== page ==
21 Once judicial intervention and supervision of society become the accepted norm, as Nagel (very plausibly) says is that case today, it becomes uncertain what “conservative” judges should do, or even what “conservatism” would prescribe. In this context, would judicial restraint become the deviant and reformist approach? Maybe even a kind of judicial radicalism– like a libertarian police officer who just lets people do pretty much whatever they want?

22 See ERNEST GELLNER, Reason and Culture, 1992, p. 159 (emphasis in original):
This aspiration defines us, even though it cannot be fulfilled. We are what we are, precisely because this strange aspiration is so deeply inherent in our thought. We may never fulfill its demands fully, but we are what we are because our intellectual ancestors tried so hard, and the effort has entered our souls and pervaded our cognitive custom. We are a race of failed Prometheuses. Rationalism is our destiny. It is not our option, and still less our disease. We are not free of culture, or Custom and Example: but it is of the essence of our culture that it is rooted in the rationalist aspiration.

23 ROBERT F. NAGEL, Conservatism and, p. 21.

24 The comments in this section are developed at greater length in STEVEN D. SMITH, Separation as a Tradition, Journal of Law & Politics, 18, 2002, p. 215.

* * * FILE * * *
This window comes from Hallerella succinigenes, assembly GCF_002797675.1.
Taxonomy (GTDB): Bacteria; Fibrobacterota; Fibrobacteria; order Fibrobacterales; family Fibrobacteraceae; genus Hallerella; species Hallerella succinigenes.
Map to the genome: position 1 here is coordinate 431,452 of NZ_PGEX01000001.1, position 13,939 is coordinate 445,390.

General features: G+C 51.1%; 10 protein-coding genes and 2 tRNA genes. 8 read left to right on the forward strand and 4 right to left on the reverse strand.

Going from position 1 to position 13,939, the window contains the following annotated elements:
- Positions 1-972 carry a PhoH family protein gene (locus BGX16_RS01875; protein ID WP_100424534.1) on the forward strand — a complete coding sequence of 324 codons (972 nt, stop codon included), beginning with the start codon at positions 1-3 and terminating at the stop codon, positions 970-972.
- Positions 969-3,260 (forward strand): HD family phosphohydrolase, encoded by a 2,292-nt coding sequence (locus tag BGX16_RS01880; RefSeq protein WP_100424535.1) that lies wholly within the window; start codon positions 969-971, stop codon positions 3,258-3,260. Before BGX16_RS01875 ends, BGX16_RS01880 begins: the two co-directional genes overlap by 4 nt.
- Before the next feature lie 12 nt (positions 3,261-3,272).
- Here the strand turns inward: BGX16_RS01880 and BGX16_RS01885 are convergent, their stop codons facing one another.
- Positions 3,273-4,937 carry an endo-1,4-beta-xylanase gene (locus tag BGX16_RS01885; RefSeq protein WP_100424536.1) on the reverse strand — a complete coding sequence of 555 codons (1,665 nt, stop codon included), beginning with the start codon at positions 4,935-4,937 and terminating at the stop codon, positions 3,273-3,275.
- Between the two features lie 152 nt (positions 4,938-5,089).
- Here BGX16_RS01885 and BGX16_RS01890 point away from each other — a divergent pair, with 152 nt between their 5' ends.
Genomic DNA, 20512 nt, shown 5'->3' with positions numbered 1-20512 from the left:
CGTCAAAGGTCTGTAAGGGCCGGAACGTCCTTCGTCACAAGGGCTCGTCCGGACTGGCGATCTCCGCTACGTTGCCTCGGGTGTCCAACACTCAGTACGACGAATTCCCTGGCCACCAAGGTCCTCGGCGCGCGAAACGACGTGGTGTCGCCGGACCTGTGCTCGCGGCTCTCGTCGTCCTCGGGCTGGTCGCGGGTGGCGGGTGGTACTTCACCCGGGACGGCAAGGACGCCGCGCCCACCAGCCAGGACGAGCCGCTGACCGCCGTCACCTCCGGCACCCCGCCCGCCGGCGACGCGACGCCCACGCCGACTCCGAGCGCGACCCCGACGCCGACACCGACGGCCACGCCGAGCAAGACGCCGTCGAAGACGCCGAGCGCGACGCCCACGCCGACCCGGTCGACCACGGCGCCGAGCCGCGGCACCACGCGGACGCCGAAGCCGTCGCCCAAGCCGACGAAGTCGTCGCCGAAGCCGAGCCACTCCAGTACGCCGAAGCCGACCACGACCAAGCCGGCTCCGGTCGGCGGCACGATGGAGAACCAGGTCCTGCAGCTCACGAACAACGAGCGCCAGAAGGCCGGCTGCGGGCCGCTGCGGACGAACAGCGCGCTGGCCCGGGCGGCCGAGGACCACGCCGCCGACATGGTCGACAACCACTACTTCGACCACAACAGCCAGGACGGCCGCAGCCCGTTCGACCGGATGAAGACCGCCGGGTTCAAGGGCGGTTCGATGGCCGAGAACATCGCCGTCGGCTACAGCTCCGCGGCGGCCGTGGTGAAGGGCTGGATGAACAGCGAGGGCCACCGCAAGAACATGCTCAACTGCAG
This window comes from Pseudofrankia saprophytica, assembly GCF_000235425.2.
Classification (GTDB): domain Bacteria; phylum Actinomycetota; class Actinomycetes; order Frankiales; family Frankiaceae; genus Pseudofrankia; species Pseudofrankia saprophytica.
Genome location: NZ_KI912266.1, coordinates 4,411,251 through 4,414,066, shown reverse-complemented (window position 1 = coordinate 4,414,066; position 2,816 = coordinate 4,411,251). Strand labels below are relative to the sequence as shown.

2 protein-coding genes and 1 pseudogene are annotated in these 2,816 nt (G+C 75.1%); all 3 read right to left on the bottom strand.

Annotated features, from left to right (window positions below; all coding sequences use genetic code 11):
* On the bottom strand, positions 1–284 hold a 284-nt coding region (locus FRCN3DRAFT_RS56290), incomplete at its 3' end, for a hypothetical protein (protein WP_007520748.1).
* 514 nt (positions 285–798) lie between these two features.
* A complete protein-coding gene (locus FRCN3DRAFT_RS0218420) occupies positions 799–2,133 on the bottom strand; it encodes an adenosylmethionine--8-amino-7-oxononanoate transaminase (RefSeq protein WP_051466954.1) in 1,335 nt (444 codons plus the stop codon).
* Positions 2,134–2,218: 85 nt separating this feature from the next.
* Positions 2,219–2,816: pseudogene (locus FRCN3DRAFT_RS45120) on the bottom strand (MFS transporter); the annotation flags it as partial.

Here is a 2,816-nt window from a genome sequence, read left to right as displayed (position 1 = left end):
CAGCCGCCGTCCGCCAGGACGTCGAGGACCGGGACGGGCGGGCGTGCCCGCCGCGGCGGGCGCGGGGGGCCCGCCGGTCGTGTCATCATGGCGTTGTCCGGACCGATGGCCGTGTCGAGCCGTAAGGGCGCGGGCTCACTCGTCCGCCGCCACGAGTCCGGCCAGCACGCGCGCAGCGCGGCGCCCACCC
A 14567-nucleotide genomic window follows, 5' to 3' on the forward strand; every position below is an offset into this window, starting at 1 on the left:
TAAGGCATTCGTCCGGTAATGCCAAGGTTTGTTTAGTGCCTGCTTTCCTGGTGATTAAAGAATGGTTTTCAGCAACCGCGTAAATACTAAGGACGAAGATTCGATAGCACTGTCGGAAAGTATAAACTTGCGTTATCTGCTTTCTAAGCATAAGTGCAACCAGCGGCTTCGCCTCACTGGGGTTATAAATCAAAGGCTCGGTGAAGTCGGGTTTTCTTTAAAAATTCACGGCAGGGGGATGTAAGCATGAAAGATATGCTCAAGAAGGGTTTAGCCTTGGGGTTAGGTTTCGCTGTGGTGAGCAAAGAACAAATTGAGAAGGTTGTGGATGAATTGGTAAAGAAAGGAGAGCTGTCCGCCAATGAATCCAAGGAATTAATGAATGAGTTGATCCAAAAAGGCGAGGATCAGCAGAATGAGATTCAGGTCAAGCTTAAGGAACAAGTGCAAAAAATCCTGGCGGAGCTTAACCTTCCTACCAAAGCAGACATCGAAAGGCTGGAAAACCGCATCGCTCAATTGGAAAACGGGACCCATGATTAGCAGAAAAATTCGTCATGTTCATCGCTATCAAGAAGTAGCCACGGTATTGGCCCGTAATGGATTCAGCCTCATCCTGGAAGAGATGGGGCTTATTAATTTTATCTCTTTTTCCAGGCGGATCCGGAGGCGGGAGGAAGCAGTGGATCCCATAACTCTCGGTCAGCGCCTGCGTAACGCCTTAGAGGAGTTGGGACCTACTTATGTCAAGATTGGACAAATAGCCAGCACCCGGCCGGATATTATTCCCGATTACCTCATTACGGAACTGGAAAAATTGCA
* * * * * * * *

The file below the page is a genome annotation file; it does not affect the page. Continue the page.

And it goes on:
25 Both components are necessary to yield a conservative conclusion. Someone who believes in a natural or normative order but does not think it is embodied in and apprehended through tradition– who believes, perhaps, that the normative order is known directly through “reason” or revelation, for example-- would not be a conservative: quite the contrary.

26 See generally STEVEN D. SMITH, Law’s Quandary, USA, 2004.

27 The contrast is developed at greater length in STEVEN D. SMITH, Pagans and Christians in the City, Michigan, 2018, ch. 2.

28 See STEVEN D. SMITH, Equality, religion, and nihilism, Rex Ahdar (ed.), Research Handbook on Law and Religion, Massachusetts, 2018, p. 37.

29 These more skeptical traditionalists are familiar enough, I think. I would place David Hume, Alexander Bickel, Arthur Leff, and John Gray in this interesting and diverse family.